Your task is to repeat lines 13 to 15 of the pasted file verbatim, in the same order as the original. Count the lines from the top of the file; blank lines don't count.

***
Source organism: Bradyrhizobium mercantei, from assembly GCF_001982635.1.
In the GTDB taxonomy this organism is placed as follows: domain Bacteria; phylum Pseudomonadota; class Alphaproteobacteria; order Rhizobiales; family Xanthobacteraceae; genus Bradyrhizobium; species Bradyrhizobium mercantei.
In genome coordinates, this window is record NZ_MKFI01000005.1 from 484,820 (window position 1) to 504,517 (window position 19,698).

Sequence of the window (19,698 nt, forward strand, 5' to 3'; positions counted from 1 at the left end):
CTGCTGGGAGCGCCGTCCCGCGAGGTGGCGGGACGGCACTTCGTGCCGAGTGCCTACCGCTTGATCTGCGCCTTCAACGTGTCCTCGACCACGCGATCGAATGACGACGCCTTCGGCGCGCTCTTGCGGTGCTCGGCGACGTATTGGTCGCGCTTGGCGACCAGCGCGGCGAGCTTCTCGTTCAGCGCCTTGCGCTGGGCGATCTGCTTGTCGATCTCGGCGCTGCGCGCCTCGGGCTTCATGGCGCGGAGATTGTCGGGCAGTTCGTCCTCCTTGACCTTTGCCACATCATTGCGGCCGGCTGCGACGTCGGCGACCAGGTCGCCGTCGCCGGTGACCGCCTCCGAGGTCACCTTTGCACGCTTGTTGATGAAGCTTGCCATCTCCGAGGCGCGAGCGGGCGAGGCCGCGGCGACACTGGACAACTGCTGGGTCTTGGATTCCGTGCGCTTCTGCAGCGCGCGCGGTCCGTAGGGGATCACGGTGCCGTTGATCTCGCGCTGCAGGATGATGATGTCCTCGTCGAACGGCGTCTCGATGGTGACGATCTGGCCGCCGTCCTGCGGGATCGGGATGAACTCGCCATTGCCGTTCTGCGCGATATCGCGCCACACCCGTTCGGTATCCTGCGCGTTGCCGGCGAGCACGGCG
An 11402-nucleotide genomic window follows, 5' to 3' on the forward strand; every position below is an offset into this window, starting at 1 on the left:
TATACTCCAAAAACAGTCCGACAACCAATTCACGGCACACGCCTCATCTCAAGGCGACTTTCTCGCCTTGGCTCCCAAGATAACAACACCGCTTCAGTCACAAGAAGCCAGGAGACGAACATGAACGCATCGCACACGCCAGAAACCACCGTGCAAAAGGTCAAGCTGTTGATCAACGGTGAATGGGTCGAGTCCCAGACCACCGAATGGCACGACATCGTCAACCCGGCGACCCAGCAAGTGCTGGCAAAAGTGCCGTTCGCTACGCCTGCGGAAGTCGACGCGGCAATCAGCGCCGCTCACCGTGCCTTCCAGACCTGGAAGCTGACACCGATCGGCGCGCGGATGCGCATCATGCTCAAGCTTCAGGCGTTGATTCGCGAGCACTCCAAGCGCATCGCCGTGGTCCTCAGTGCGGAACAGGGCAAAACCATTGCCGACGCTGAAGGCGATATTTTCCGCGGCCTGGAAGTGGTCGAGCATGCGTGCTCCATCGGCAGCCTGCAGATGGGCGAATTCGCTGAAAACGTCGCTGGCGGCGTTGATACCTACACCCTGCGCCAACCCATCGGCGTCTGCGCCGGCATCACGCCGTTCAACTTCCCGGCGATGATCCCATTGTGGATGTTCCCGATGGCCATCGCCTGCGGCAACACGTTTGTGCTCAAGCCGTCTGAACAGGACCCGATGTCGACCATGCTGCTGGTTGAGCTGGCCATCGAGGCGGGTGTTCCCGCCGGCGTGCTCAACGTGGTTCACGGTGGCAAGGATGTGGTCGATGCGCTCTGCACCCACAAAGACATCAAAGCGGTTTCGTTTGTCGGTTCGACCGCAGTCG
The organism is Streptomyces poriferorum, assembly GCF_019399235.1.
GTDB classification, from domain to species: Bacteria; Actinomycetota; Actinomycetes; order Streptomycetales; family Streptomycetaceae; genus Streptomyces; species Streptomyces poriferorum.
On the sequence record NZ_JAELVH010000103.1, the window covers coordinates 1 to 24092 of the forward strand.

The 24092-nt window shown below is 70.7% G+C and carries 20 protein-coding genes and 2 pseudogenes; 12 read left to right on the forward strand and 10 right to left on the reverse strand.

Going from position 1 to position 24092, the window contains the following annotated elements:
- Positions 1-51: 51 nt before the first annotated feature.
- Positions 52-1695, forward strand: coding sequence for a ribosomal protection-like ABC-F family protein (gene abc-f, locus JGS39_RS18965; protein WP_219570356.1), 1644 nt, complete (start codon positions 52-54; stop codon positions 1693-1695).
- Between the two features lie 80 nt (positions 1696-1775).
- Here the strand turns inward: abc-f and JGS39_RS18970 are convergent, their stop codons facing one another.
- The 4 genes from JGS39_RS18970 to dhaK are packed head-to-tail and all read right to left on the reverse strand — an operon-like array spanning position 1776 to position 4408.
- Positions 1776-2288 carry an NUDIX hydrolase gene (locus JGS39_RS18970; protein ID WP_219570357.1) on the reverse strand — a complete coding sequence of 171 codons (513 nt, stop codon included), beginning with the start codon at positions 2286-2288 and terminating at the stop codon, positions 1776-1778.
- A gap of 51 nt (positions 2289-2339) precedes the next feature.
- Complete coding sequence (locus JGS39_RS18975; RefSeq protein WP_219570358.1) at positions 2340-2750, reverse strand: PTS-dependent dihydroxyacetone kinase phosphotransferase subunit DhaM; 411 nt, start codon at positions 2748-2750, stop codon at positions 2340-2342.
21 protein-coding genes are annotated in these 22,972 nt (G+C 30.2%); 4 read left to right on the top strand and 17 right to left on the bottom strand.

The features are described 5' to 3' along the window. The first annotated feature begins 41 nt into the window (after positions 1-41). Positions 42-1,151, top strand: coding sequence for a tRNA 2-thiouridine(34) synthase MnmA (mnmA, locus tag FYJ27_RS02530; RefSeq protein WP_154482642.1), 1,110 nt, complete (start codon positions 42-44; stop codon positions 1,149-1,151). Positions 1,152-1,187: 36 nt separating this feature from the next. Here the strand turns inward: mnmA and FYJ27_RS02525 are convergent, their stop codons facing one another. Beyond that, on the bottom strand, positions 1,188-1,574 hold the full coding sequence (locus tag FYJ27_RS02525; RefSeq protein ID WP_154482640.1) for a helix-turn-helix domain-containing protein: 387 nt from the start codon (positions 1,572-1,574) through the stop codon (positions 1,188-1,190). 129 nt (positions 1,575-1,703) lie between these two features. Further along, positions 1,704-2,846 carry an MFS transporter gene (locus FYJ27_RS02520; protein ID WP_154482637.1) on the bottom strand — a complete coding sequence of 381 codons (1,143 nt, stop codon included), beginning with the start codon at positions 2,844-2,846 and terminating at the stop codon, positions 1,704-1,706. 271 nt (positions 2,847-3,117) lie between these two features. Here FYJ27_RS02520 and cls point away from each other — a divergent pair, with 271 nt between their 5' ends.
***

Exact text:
- Positions 1-51: 51 nt before the first annotated feature.
- Positions 52-1695, forward strand: coding sequence for a ribosomal protection-like ABC-F family protein (gene abc-f, locus JGS39_RS18965; protein WP_219570356.1), 1644 nt, complete (start codon positions 52-54; stop codon positions 1693-1695).
- Between the two features lie 80 nt (positions 1696-1775).